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    New Zealand makes history becoming the first country to recognize impact of climate change as grounds for asylum



     

    Pacific: New Zealand

    Pacific: Marshall Islands

    Pacific: Micronesia

    Pacific: Kiribati

    Pacific: Palau

    Pacific: Tuvalu

    Pacific: Vanuatu

     

    New Zealand makes history becoming the first country to recognize impact of climate change as grounds for asylum

     

    In March 2018, New Zealand became the first country in the world to recognize the deleterious impact of climate change as grounds for asylum.  

     

    Neighboring island nation states in the Pacific Ocean were experiencing the effects of climate change as an existential crisis.  The rise of sea level, the erosion of coastlines, and loss of potable water and soil needed for survival was impacting the viability of Pacific countries such as the Marshall Islands, Micronesia, Kiribati, Tuvalu, Vanuatu, Palau, among others.  Some countries were expected to be wiped off the map by the end of the century, generating entire nations of environmental refugees. 

     

    Environmental refugees do not enjoy protections under international law as  the 1951 Geneva Convention Relating to the Status of Refugees protects persons fleeing persecution, from war or violence and not environmental crisis.  Moerover, the people of environmentally affected countries often do not want to be classified as refugees anyway. 

    Former President Anote Tong of Kiribati has emphasized that the people of his country, quite likely to be rendered geographically homeless within decades, wanted to “migrate with dignity.”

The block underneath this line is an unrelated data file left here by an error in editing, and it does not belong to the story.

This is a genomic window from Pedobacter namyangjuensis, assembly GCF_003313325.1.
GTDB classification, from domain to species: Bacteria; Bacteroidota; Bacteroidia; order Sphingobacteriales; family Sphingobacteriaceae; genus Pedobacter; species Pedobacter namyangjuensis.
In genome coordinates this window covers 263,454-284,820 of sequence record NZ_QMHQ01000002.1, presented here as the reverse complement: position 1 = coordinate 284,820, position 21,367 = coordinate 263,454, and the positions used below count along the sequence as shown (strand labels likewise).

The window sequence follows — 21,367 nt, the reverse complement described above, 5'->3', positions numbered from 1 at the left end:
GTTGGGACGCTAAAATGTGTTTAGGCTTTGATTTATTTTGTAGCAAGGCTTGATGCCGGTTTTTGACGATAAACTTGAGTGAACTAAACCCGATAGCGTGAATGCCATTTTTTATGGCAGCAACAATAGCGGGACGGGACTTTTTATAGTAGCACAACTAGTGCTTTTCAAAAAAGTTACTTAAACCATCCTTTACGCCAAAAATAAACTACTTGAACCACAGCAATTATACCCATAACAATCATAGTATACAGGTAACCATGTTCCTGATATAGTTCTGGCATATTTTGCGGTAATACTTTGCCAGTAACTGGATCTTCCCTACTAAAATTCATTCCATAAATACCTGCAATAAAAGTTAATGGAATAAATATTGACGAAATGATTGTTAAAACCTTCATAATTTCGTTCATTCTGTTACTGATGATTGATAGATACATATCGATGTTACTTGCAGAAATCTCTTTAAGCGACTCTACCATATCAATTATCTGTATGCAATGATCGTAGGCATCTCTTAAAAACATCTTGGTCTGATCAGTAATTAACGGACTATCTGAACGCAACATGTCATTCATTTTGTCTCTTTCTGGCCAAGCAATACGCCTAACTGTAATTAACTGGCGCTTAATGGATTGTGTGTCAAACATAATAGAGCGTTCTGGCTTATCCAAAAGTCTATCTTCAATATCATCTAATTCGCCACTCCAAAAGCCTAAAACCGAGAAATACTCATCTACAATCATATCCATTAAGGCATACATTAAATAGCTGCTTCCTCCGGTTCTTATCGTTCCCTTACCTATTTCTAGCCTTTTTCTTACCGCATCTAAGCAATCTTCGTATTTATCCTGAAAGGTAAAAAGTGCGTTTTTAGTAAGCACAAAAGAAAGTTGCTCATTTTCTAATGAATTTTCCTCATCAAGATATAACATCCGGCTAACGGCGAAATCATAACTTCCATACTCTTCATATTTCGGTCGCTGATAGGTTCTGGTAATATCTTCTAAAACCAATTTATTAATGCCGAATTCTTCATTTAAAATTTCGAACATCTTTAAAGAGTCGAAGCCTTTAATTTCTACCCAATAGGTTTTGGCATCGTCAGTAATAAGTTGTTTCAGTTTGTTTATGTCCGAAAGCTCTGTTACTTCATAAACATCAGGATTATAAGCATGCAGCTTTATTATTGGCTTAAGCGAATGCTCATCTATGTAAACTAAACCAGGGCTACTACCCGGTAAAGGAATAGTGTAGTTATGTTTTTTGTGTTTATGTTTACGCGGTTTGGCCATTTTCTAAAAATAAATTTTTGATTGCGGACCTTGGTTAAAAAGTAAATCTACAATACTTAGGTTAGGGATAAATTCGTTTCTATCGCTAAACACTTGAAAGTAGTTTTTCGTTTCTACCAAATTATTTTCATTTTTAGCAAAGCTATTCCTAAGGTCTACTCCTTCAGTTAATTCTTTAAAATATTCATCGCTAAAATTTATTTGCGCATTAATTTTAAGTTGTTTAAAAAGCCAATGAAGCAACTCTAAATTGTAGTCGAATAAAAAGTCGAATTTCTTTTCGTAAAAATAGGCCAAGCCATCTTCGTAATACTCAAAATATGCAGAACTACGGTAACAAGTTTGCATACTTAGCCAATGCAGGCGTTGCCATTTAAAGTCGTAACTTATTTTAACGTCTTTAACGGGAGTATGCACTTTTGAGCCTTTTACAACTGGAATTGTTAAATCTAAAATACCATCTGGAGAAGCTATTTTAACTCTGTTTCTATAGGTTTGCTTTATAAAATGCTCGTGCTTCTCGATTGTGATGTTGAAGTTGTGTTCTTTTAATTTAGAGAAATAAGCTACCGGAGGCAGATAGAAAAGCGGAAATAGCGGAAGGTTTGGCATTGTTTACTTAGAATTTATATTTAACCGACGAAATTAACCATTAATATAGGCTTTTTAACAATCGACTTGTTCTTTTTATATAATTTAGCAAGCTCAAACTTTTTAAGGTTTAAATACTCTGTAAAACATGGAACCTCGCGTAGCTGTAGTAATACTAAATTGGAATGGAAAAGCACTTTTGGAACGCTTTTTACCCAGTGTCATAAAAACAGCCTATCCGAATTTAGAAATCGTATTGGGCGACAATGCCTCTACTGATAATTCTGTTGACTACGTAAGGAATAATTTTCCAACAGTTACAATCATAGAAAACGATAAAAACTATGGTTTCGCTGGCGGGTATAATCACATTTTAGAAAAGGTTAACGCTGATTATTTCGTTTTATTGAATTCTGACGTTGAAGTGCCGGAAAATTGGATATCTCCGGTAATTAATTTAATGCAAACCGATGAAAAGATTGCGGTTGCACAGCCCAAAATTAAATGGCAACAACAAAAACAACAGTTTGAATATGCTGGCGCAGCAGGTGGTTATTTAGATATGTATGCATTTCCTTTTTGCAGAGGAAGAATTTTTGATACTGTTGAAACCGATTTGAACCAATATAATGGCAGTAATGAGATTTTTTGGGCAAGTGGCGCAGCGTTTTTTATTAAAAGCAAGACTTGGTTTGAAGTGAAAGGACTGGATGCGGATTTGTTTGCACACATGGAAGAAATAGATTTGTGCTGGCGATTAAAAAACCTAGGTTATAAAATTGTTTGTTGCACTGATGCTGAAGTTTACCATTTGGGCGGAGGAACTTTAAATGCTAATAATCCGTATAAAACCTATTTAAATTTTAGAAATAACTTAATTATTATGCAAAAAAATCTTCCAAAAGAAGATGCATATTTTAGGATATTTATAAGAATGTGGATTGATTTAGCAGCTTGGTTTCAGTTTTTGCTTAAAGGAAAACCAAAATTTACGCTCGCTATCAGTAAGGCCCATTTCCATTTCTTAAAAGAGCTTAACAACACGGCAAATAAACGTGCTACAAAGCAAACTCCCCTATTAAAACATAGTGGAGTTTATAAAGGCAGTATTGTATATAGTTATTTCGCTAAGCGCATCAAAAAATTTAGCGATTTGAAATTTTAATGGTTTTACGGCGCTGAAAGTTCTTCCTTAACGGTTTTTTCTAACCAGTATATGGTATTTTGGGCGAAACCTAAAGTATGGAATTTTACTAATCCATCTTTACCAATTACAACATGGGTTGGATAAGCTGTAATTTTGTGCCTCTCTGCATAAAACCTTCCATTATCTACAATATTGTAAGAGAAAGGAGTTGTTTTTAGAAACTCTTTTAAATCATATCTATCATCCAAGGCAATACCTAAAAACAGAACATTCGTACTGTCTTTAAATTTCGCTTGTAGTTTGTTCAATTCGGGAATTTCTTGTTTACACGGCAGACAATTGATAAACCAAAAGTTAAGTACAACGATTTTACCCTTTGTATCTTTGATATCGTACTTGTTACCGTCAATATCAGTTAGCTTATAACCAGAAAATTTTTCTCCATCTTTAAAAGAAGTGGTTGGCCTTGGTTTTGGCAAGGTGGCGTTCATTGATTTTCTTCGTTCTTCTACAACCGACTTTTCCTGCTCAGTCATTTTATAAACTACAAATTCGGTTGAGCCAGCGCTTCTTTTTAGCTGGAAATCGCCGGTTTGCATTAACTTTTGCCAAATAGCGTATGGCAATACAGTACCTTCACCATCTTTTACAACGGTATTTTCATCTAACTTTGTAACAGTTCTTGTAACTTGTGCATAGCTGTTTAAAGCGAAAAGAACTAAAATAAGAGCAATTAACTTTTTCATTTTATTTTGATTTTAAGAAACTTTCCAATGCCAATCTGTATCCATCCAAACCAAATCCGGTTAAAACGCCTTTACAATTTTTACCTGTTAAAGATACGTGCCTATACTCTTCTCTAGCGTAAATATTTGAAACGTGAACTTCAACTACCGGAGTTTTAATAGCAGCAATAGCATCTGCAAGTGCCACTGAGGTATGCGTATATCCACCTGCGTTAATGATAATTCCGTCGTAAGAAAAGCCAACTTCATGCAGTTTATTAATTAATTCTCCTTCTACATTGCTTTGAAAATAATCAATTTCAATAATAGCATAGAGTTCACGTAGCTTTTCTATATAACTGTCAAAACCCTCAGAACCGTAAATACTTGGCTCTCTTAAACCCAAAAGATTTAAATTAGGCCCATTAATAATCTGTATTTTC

Against this backdrop,  New Zealand -- led by its Labour Party government, backed by the Green Party --  became the first country in the world to recognize the deleterious impact of climate change as grounds for asylum.  Prime Minister Jacinda Ardern announced plans to create a special visa for Pacific Islanders rendered homseless and forced to relocate because of the rise of sea level.  The program would begin in a limited manner - with only 100 visas offered annually.  However, it would serve as a precdent of sorts, setting an example for other countries to follow and also offer assistance. 

     

    As noted by former Prime Minister Helen Clark via Twitter, New Zealand already had in place "significant migrant quotas for citizens of its Pacific neighbours" as part of its good neighbour policy. The new visa program would build upon this foundation. 

     

    At the international level, the move by New Zealand could encourage assistance by other countries irrespective of legal recognition of refiugee status by the United nations, Moreover,  it is an extension of the   “Protection Agenda” which 109 countries endorsed in 2015, and which seeks to organize resources to help the people affected by catastrophic effects of climate change. 

     


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